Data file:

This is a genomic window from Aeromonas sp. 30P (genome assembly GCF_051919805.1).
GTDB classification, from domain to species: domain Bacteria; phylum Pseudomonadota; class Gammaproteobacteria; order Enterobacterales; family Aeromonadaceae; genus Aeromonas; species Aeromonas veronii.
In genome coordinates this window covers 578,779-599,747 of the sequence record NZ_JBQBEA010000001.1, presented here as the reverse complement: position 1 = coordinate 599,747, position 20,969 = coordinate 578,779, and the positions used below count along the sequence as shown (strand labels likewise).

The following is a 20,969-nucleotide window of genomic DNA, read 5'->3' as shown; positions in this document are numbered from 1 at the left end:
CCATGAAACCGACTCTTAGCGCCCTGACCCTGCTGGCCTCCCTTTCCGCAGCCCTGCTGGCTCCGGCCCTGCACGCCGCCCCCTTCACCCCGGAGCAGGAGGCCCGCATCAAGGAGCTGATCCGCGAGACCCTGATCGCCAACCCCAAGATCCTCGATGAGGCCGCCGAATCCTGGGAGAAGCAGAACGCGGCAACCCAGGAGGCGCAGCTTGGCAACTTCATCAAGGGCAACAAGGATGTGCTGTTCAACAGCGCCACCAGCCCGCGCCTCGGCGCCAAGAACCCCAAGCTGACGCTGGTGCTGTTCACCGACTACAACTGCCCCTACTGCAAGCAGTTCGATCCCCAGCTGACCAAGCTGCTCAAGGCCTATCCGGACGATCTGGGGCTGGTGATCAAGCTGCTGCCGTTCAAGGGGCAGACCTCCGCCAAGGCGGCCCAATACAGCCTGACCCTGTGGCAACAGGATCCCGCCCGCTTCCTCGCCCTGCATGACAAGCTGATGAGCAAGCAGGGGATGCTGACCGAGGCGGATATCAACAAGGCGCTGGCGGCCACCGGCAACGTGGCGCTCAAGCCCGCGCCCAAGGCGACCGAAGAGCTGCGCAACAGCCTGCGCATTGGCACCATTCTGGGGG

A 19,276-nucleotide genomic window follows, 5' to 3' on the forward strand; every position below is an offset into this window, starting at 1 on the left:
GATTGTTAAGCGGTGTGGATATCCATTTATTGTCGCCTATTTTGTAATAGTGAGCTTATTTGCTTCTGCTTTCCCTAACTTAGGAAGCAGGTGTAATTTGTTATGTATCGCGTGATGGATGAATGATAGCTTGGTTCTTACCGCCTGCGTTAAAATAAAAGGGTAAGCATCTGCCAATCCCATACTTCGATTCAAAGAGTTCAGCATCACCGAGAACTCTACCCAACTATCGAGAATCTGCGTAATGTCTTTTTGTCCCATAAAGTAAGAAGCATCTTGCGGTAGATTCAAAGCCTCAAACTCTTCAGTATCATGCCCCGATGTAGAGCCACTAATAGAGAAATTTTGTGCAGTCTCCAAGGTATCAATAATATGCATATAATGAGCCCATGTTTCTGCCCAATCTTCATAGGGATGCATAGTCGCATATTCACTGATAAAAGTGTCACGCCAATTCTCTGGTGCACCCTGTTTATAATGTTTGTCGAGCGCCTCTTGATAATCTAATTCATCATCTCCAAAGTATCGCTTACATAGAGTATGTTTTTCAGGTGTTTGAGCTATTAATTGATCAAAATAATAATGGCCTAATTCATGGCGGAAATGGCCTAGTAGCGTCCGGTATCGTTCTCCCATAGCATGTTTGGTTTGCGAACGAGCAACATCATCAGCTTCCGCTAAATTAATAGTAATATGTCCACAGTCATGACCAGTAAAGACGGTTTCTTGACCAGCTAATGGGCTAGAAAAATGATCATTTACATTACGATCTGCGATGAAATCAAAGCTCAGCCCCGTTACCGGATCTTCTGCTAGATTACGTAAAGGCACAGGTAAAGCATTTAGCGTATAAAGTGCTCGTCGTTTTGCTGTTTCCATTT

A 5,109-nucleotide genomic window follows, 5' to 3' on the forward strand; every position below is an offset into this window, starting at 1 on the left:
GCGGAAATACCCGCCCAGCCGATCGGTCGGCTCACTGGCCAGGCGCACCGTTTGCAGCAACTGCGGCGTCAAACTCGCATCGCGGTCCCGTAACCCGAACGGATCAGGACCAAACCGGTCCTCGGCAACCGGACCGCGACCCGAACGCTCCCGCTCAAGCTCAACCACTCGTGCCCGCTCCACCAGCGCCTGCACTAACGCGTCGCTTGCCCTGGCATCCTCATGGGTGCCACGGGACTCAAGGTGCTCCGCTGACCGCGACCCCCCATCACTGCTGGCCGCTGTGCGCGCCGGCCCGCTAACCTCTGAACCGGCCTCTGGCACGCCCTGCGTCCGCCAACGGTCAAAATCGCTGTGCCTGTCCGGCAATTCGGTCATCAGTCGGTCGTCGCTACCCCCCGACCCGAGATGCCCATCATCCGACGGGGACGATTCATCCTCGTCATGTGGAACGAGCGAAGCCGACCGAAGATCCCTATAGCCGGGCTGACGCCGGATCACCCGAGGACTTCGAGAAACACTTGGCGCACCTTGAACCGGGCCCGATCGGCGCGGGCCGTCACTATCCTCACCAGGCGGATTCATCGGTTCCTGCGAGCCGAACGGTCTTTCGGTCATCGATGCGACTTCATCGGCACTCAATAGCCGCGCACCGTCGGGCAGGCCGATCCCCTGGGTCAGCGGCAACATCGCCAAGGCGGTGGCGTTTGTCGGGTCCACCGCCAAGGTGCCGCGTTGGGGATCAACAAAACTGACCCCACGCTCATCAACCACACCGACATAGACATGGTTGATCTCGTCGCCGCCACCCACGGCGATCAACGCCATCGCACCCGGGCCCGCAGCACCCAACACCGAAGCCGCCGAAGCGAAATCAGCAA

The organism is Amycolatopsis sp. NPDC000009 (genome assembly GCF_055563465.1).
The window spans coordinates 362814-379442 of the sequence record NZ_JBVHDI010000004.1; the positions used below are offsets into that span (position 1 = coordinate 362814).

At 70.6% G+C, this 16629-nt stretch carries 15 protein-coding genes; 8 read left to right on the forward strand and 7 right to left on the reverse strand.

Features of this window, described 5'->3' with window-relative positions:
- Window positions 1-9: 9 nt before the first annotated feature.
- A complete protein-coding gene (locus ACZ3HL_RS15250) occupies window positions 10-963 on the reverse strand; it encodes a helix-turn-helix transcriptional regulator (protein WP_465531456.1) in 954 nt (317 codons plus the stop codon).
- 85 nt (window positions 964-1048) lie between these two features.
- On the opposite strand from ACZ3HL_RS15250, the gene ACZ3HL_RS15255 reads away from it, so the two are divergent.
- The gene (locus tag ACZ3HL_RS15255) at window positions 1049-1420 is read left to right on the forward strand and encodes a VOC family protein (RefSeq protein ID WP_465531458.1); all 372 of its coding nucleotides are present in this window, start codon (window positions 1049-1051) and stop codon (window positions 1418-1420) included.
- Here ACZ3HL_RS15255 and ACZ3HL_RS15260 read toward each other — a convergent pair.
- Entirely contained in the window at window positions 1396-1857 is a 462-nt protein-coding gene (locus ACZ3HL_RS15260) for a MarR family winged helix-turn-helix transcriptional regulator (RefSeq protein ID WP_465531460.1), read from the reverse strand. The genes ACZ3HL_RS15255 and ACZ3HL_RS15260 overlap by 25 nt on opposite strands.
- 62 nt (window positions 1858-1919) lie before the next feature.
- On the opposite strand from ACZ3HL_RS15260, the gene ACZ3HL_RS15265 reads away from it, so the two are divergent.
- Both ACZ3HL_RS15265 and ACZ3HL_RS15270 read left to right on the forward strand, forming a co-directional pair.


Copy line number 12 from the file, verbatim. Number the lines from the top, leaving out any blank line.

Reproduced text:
At 70.6% G+C, this 16629-nt stretch carries 15 protein-coding genes; 8 read left to right on the forward strand and 7 right to left on the reverse strand.